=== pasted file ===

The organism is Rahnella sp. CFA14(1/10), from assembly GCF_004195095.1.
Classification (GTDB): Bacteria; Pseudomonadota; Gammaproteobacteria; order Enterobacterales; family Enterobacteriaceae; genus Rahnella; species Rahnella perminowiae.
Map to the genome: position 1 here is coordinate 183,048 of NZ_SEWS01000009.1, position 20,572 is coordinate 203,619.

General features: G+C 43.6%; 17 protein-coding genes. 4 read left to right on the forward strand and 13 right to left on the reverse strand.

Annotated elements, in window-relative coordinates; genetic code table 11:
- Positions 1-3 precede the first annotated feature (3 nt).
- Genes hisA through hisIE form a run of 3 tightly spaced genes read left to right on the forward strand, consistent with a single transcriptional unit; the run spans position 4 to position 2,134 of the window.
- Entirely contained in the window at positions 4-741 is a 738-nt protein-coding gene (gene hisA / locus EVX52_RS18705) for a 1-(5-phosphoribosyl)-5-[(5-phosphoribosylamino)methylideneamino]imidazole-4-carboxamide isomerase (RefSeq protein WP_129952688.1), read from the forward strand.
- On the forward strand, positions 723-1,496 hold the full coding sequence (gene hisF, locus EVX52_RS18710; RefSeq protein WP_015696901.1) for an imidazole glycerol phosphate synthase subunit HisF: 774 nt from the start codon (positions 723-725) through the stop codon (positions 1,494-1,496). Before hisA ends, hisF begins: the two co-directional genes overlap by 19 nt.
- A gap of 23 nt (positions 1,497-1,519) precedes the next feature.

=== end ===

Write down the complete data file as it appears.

The organism is Rahnella sp. CFA14(1/10), from assembly GCF_004195095.1.
Classification (GTDB): Bacteria; Pseudomonadota; Gammaproteobacteria; order Enterobacterales; family Enterobacteriaceae; genus Rahnella; species Rahnella perminowiae.
Map to the genome: position 1 here is coordinate 183,048 of NZ_SEWS01000009.1, position 20,572 is coordinate 203,619.

General features: G+C 43.6%; 17 protein-coding genes. 4 read left to right on the forward strand and 13 right to left on the reverse strand.

Annotated elements, in window-relative coordinates; genetic code table 11:
- Positions 1-3 precede the first annotated feature (3 nt).
- Genes hisA through hisIE form a run of 3 tightly spaced genes read left to right on the forward strand, consistent with a single transcriptional unit; the run spans position 4 to position 2,134 of the window.
- Entirely contained in the window at positions 4-741 is a 738-nt protein-coding gene (gene hisA / locus EVX52_RS18705) for a 1-(5-phosphoribosyl)-5-[(5-phosphoribosylamino)methylideneamino]imidazole-4-carboxamide isomerase (RefSeq protein WP_129952688.1), read from the forward strand.
- On the forward strand, positions 723-1,496 hold the full coding sequence (gene hisF, locus EVX52_RS18710; RefSeq protein WP_015696901.1) for an imidazole glycerol phosphate synthase subunit HisF: 774 nt from the start codon (positions 723-725) through the stop codon (positions 1,494-1,496). Before hisA ends, hisF begins: the two co-directional genes overlap by 19 nt.
- A gap of 23 nt (positions 1,497-1,519) precedes the next feature.